If Parliament proposed a nationwide synchronisation of clocks and watches, then at a given date and time, invited everyone who's had an absolute gutsful of the screaming skull, otherwise known as John Minto, to go outside and jump up and down for two minutes, imagine the reaction.

Schools and workplaces would empty, traffic would halt as drivers vacated their vehicles, planes would stay grounded, surgeons would abandon patients on the operating tables, the disabled would haul themselves from their wheelchairs, lovers would commit coitus interruptus, the dying would climb from their beds and quite conceivably, such would be the intensity of feeling, the dead would rise from their graves, all to jump up and down to send the screaming skull a single message. SHUT UP. They would do so with such fervour they could set off earthquakes but nevertheless, in the process display a unity and common purpose last seen during World War II.

"I'll tell you in three words about the extreme left," a judge once said to me. "They hate people."

Not long afterwards I saw this assertion literally illustrated with a Minto march down Queen Street on behalf of the then 5 per cent incapable of finding employment, thus living off their fellow citizens but demanding a still greater public sacrifice. One of Minto's mob bore a sign reading "We Hate You All."

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I've often recalled the judge's words and a life-time's observation has repeatedly confirmed their truth, never better illustrated than by the ghastly Minto, his face permanently contorted in rage as trailed by his rag-tag ratbag losers, he bawls his vile megaphoned venom at a seemingly endless series of decent people, usually about matters in distant shores.

His latest performance, to the understandable distress of the neighbours, was outside the Prime Minister's home, this over American drones targeting Minto's soul brothers in hatred, namely mindless Muslim murderers.

But most despicable in his interminable record of rage against all and sundry was Minto's all-day disruption of that happy annual event, the Auckland women's international tennis tournament, as he screamed hatred into his megaphone; his target, an innocent teenage Israeli lass.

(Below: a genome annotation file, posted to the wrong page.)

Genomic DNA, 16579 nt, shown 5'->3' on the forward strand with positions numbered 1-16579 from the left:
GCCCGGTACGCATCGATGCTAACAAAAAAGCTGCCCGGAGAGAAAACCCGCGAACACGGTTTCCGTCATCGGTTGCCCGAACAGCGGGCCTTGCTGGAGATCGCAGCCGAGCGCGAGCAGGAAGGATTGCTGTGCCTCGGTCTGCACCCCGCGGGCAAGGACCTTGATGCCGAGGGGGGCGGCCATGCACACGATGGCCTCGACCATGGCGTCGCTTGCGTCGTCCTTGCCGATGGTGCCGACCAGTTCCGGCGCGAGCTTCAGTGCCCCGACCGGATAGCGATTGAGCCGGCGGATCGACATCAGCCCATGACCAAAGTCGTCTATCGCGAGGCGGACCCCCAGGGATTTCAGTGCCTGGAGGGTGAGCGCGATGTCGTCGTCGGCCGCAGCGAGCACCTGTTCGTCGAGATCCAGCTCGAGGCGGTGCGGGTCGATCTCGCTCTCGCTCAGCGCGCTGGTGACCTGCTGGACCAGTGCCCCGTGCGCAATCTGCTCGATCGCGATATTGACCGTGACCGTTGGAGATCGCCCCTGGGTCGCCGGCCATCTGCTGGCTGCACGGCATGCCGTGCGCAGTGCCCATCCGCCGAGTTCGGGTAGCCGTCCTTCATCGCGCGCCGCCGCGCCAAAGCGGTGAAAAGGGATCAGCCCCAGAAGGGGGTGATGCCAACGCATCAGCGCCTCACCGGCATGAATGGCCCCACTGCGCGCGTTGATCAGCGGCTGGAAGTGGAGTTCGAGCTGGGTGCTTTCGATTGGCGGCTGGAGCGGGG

What I don't understand is that Minto writes very well and has often been given New Zealand Herald space to express his anti-everyone views, surely more effective than his infantile public harangues. It's time he grew up.

Here's what really annoys me. As always with a Minto performance, outside the Prime Minister's home a fortnight back, lingered at our expense when far better employed elsewhere, a bevy of policemen. And why? Because of the misconstrued concept of the right to protest. It's misconstrued because the essence of that right is the right of dissent, an all-important character of the open society, available almost solely to those fortunate to live in liberal Western nations.

But it should not mean a right to disrupt people going about their lawful business or to behave offensively, rather, it's the freedom to criticise be it in public forums, in the media, such as letters to the editor or talkback radio, in protest meetings, in seeking public office and a host of other liberties available equally to us all, and daily exercised by thousands of citizens.

We have other important laws upholding civil society, such as the crimes of offensive behaviour and disturbing the peace.

Police intervention is long overdue. They're absolutely not in conflict with the important free speech right and no different in principle than, for example, if Minto had shot the PM. Then the police would act on the grounds that murder is illegal.

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Well, so is offensive behaviour and disturbing the peace.

It's overdue to clarify the legislation on protest activity. We already have restraints in the greater good interest. For example, a permit is necessary if a protest group wishes to march down Queen Street or Lambton Quay. It's always forthcoming, subject to agreement of a suitable time to minimise traffic disruptions, which is at it should be. The police need a clear guideline to distinguish between these seemingly contradictory rights, namely public protest, offensive behaviour and disturbing the peace.

I'll buy a one way first-class ticket for Minto to shift to Yemen or North West Pakistan on whose unasked behalf he purported to represent in his latest attention-seeking episode, bawling outside the PM's home.

Furthermore, I'll throw in a weekly stipend although I suspect only one payment will be needed as he will quickly be minus his head if he takes his megaphone there. But there is another option.

The skull could re-join the human race and learn to play the clarinet or take up quilting or pole-vaulting or anything at all that would take him off our streets with his incessant tedious rage against mankind.

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